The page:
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Lexapro and Alcohol

Reviewed by Jennifer Casarella, MD on July 26, 2020

If you take the SSRI antidepressant Lexapro for depression or anxiety, you may wonder if it’s OK to have a cocktail, beer, or glass of wine once in a while. But there are lots of reasons to stay away from alcohol when you take antidepressants like Lexapro, which is the brand name of a drug called escitalopram.

Like any medication, Lexapro can cause side effects. But the side effects that you get may vary from someone else’s. Drinking alcohol can also lead to more and different side effects -- and risks -- when combined with the drug.  Learn more about alcohol and anxiety.

Side Effects Without Alcohol

Even without alcohol in the mix, Lexapro’s side effects can include:

Rarely, antidepressants like Lexapro can lead to severe side effects such as:

Reactions With Alcohol

The mix of alcohol and Lexapro can lead to more side effects than from taking Lexapro by itself. Together, the two can make you feel:

  • Drowsy
  • Less alert
  • Less coordinated

In extreme cases, drinking alcohol while taking an SSRI like Lexapro can sometimes lead to side effects such as becoming violent. But usually, doing it can just make it harder to do tasks that require you to be sharp and alert.

If you drink while taking Lexapro, it doesn’t mean you’ll feel drunker than you would otherwise. But combining antidepressants and alcohol isn’t recommended: it can sometimes be deadly as well as dangerous.

Alcohol’s Effect on Depression

You may think of alcohol as something to lift your mood, but mixing it and Lexapro may actually do the opposite: Alcohol can make your depression worse.

You may not want to risk feeling even more depressed or anxious than you were before you took an antidepressant. But if you drink, it could also make it harder to treat your depression or anxiety. That’s because alcohol can change the balance of chemicals in your brain that affect mood.

Continued

Because alcohol can cause depression on its own and make some antidepressants not work well, this could lead you to think about suicide. Depression can also raise your odds of alcohol abuse.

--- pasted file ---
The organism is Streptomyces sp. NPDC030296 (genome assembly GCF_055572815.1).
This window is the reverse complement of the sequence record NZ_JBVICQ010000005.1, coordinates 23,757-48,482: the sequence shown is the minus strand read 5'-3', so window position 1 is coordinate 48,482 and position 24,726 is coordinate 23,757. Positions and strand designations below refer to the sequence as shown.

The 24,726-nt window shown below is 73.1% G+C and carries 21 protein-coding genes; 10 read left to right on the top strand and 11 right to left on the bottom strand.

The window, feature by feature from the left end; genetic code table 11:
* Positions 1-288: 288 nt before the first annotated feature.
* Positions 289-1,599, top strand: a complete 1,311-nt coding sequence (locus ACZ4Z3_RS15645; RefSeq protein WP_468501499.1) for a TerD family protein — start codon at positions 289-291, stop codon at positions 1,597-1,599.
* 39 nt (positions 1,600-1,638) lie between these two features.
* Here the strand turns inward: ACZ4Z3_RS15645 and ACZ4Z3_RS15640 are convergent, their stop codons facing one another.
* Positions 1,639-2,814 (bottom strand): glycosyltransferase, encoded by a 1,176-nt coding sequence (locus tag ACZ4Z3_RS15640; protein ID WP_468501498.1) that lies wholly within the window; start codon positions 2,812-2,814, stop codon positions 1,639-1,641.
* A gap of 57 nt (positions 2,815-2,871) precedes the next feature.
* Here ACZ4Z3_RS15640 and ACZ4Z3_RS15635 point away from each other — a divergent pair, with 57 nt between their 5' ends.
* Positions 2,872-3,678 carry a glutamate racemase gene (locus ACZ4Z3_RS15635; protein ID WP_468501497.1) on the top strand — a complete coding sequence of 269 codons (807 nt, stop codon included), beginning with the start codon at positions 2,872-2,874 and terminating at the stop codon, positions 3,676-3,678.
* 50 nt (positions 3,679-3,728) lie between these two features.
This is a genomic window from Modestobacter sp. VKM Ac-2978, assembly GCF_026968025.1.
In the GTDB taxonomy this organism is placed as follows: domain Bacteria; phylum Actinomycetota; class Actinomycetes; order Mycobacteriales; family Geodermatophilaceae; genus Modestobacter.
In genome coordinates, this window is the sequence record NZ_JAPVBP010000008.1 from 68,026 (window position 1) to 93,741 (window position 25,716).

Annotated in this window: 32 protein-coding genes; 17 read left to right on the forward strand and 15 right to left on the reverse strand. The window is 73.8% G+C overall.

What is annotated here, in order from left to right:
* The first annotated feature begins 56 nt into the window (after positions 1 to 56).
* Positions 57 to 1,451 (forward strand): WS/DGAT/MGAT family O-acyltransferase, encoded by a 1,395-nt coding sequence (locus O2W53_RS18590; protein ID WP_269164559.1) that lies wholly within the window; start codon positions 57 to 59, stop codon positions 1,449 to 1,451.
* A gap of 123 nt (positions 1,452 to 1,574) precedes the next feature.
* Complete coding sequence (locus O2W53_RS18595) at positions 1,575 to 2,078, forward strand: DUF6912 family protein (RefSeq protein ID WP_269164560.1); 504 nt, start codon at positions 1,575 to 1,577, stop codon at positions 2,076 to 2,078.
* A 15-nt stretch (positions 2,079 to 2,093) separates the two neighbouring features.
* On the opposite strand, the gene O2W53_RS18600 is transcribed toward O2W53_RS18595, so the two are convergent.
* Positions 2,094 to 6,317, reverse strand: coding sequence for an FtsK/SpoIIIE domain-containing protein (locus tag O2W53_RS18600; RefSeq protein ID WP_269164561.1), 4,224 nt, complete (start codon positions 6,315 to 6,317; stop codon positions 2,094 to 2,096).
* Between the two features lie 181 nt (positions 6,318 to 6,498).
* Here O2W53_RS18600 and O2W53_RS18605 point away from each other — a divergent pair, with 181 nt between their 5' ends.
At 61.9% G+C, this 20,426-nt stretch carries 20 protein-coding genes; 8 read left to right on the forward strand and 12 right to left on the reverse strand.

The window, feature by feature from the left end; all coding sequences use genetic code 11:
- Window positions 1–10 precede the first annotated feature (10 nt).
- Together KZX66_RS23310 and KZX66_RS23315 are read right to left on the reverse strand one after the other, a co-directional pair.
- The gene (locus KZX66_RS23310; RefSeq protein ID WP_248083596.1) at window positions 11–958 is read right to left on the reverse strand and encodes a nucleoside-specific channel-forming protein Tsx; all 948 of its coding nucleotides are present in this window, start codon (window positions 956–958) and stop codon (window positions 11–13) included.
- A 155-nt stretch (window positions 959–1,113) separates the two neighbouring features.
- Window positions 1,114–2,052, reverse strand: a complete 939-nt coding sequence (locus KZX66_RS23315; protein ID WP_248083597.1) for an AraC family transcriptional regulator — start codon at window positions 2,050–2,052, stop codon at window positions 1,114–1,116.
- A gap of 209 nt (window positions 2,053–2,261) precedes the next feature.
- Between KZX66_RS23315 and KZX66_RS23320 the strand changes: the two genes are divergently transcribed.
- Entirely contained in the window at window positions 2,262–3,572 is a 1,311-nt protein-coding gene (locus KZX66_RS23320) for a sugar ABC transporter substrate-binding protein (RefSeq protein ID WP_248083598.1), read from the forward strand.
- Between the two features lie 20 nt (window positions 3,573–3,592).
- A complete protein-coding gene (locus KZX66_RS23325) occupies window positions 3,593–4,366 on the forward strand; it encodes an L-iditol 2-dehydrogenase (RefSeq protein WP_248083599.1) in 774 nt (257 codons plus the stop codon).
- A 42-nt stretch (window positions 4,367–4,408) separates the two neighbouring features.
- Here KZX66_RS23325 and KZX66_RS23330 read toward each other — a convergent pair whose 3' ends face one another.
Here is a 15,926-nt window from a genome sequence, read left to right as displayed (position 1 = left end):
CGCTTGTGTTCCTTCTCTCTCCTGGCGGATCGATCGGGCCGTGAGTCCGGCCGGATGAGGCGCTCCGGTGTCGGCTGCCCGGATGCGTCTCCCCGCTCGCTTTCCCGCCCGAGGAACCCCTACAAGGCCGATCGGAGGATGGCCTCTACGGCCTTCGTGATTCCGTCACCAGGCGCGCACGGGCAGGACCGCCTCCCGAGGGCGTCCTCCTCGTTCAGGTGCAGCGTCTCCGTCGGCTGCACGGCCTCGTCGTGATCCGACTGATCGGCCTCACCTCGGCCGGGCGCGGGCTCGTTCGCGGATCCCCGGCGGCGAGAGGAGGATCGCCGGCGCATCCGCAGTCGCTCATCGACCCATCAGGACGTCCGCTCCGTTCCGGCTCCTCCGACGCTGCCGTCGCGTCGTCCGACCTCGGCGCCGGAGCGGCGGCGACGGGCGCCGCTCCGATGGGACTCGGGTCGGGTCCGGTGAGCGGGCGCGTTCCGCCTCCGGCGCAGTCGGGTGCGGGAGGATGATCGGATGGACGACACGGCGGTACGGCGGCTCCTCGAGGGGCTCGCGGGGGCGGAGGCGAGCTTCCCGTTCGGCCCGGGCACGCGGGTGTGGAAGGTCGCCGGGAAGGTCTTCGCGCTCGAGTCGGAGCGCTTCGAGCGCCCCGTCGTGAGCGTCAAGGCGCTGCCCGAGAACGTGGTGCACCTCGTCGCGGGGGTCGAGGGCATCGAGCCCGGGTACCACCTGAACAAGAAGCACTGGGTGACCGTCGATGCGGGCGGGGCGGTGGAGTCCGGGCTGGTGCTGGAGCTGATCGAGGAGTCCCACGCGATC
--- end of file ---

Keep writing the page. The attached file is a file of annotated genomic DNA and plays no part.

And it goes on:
If your depression gets worse or you have thoughts of harming yourself, talk to your doctor immediately. They might tell you to stop taking Lexapro.

Get Your Doctor’s Advice

You may not want to skip having a drink just because you take an antidepressant. But if you want to raise a glass once in a while, you need to do it safely. And don’t stop taking your medication just so you can drink.

Some doctors think it’s OK to drink moderately if you take an SSRI like Lexapro. “Moderate drinking” means 2 drinks a day for men and 1 drink a day for women. One drink equals 12 ounces of beer, 5 ounces of wine, or 1 ounce of hard liquor.

But before you drink any alcohol, you should take Lexapro long enough to know how it affects you and which side effects you have with it. Try to drink slowly and eat while you drink to tamp down alcohol’s possible effects.

If you’re at low risk of alcohol abuse and want to have a drink once in a while, it might be OK. To stay safe, talk to your doctor first.

WebMD Medical Reference

Sources

SOURCES:

FDA: “Highlights of Prescribing Information: Lexapro.”

National Alliance on Mental Illness: “Medication Frequently Asked Questions.”

Mayo Clinic: “Antidepressants and Alcohol: What’s the Concern?”

NHS: “Can I Drink Alcohol If I’m Taking Antidepressants?” and “Escitalopram.”

International Journal of Risk and Safety in Medicine: “Interaction Between Antidepressants and Alcohol: Signal Amplification by Multiple Case Reports.”

Grand Medicine Health Sciences Pharmacy: “Is It Safe to Drink Alcohol While Taking Lexapro?”

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